For 135 reviews, this critic has graded:
  • 31% higher than the average critic
  • 2% same as the average critic
  • 67% lower than the average critic
On average, this critic grades 10.6 points lower than other critics. (0-100 point scale)

Eric Hynes' Scores

  • Movies
  • TV
Average review score: 53
Highest review score: 100 Little Fugitive (re-release)
Lowest review score: 20 The Samaritan
Score distribution:
  1. Positive: 29 out of 135
  2. Negative: 15 out of 135
135 movie reviews
    • 35 Metascore
    • 40 Eric Hynes
    Even by low standards, Grudge Match is astonishingly undercooked.
    • 76 Metascore
    • 60 Eric Hynes
    The film ultimately plays less like an experiment than a demonstration of a tinkerer’s ingenuity. Tim’s finished Vermeer may resemble the real thing, but Tim’s Vermeer never tackles the true mystery of why the latter is actually incomparable.
    • 64 Metascore
    • 60 Eric Hynes
    Though it’s culled from 600 hours of footage, Medora feels thin in terms of memorable imagery, and bounces a little too hastily between scenes. But it’s utterly impossible not to pull for these boys, or for a film that sees them as complex individuals rather than sociological evidence.
    • 83 Metascore
    • 60 Eric Hynes
    Jiro’s genius is godlike, but his personality is nonexistent; time is too-briskly spanned, then ground into blow-by-blow melodrama.
    • 48 Metascore
    • 60 Eric Hynes
    Rote ageist jokes abound (“Do you guys have drugs?” asks a bachelorette; “Does Lipitor count?” responds Kline), but they come with an inclusive, self-deprecating spirit that grows more endearing over the duration.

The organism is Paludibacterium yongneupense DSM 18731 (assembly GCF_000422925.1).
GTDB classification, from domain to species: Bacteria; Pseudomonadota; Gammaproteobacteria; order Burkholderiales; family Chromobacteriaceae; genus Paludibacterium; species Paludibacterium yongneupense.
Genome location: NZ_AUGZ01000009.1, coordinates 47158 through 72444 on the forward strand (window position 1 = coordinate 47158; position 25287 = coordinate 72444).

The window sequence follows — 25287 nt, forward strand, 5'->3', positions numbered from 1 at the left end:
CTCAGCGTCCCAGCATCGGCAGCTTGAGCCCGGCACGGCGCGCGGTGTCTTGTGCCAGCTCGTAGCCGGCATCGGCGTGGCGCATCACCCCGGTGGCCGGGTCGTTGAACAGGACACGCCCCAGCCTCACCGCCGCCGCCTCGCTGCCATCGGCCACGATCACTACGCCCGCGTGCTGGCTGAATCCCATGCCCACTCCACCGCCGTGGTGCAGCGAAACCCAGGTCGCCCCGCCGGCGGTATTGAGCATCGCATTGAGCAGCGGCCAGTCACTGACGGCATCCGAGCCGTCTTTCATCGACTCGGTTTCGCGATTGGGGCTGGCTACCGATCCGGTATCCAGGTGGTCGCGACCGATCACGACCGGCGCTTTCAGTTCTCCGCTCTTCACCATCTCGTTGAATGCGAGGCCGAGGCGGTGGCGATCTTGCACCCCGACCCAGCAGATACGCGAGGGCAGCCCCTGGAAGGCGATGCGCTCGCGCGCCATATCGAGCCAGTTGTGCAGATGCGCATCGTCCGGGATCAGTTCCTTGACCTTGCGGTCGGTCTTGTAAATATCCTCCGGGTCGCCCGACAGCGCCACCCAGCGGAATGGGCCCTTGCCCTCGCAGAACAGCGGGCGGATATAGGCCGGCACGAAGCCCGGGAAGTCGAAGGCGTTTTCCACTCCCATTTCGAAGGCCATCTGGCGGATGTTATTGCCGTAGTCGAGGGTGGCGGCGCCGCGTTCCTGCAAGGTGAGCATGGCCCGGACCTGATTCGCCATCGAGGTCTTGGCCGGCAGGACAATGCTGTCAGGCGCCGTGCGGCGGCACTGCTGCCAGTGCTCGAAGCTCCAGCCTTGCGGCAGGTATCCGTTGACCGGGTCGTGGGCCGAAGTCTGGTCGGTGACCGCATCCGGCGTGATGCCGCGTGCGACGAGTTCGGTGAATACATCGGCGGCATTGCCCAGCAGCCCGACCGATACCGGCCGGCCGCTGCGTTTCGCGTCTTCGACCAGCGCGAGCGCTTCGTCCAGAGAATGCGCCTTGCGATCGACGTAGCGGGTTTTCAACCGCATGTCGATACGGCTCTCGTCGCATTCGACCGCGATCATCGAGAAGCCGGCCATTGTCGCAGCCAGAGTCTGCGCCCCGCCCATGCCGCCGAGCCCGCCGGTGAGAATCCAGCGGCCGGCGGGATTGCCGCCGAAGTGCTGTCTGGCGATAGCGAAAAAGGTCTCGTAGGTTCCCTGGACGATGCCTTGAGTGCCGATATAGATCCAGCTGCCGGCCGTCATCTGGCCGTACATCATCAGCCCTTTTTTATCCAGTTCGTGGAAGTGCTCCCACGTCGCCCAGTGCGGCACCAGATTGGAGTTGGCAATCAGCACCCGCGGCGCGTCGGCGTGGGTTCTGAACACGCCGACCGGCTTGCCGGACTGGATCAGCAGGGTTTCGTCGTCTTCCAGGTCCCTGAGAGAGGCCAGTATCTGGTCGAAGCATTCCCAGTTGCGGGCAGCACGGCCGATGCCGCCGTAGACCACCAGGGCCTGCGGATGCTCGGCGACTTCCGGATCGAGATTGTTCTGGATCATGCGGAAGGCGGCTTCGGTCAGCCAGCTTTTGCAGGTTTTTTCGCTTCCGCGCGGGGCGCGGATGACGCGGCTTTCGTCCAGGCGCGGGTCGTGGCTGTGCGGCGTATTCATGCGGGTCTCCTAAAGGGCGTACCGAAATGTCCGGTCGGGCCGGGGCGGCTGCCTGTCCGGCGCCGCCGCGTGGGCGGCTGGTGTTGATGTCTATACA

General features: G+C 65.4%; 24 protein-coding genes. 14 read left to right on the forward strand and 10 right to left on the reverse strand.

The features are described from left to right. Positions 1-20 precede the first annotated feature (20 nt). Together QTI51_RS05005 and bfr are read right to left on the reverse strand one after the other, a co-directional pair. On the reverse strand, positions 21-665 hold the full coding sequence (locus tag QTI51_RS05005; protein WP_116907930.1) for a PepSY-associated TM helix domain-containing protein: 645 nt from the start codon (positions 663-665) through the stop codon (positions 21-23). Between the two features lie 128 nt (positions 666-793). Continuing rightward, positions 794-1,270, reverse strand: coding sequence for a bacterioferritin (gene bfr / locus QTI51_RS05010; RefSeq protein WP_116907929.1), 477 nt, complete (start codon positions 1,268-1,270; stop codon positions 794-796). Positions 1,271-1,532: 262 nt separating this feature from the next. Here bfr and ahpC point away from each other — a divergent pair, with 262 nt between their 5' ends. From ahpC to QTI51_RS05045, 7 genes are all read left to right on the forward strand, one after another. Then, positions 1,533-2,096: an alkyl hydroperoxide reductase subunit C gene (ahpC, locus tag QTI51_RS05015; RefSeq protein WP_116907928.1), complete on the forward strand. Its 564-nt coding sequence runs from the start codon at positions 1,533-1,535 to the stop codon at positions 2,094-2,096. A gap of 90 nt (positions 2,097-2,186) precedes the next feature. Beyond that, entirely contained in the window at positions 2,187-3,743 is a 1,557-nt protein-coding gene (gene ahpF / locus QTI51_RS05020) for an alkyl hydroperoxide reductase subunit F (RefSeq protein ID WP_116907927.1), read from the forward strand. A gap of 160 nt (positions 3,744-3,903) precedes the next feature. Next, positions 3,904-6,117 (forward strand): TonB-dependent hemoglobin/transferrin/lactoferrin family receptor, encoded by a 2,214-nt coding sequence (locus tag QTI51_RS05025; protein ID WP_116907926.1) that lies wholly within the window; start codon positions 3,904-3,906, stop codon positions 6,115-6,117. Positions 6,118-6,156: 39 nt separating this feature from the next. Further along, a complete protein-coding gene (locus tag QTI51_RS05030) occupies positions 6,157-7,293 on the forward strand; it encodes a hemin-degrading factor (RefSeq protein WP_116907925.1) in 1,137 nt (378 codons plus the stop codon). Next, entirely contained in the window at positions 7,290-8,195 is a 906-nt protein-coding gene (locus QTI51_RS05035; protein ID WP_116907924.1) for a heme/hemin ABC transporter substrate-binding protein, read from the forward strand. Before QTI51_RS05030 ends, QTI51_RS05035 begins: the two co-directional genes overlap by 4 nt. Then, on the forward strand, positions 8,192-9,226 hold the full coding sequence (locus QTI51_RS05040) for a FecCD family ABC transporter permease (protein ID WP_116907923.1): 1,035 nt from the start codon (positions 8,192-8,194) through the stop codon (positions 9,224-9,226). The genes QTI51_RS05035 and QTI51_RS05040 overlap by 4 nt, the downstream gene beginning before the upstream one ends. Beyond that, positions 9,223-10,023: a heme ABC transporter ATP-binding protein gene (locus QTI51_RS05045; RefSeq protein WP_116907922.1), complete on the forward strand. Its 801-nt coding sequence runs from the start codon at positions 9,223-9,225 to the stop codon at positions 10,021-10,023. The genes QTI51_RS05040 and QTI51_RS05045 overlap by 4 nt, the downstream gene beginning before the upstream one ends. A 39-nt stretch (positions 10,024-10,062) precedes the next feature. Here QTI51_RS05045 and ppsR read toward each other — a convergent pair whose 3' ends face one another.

• 65 Metascore
    • 40 Eric Hynes
    There’s a heart here, but with all the superficial noise, it’s hard to hear it beating.
    • 60 Metascore
    • 60 Eric Hynes
    An adaptation of a short story from David Sedaris’s best-selling Naked collection, C.O.G. (short for “Child of God”) struggles from the outset to retain the snap of the NPR favorite’s hyperbolic humor while also grounding it in authenticity—a tonal disconnect that nonetheless serves to destabilize a potentially predictable coming-of-age tale.
    • 56 Metascore
    • 40 Eric Hynes
    Given only hints of personalities and the thinnest strands of stories, we’re left with a hum of tinny snippets instead of anything that resembles the glorious noise of people putting on show after show after show.
    • 53 Metascore
    • 60 Eric Hynes
    While veteran director Fernando Trueba (Belle Epoque) and writer Jean-Claude Carrière don’t bring much novelty to the May-December/muse-artist/naked-clothed cliché, they do imbue the material with genuine feeling—exploring the melancholy of waning days and a defiantly naive belief in artistic transcendence.
    • tbd Metascore
    • 60 Eric Hynes
    The extreme variance of style and scrutability makes for wildly disorienting viewing.
    • 57 Metascore
    • 60 Eric Hynes
    How the geriatric ensemble dramedy became the last bastion of British cinema is a bit of a riddle, but like Cadbury Creme Eggs and Manchester soul, it doesn’t seem to be going away anytime soon.
    • 67 Metascore
    • 60 Eric Hynes
    Though its blanketed voiceover narration can be too on-the-nose—it’s a metaphor, we get it—the film packs a psychic punch, thanks to Gedeck’s spectrally wearied face.
    • 61 Metascore
    • 40 Eric Hynes
    Eager to please and easy on the eyes, The Kings of Summer sails right down the middle, safely tacking between sitcom setups and grandiose MGMT-scored montages without forming its own distinctive feel.
    • 34 Metascore
    • 40 Eric Hynes
    Eckhart’s status as the most likable too-handsome man this side of Chris Isaak will endure long after this film is erased from memory — which starts immediately.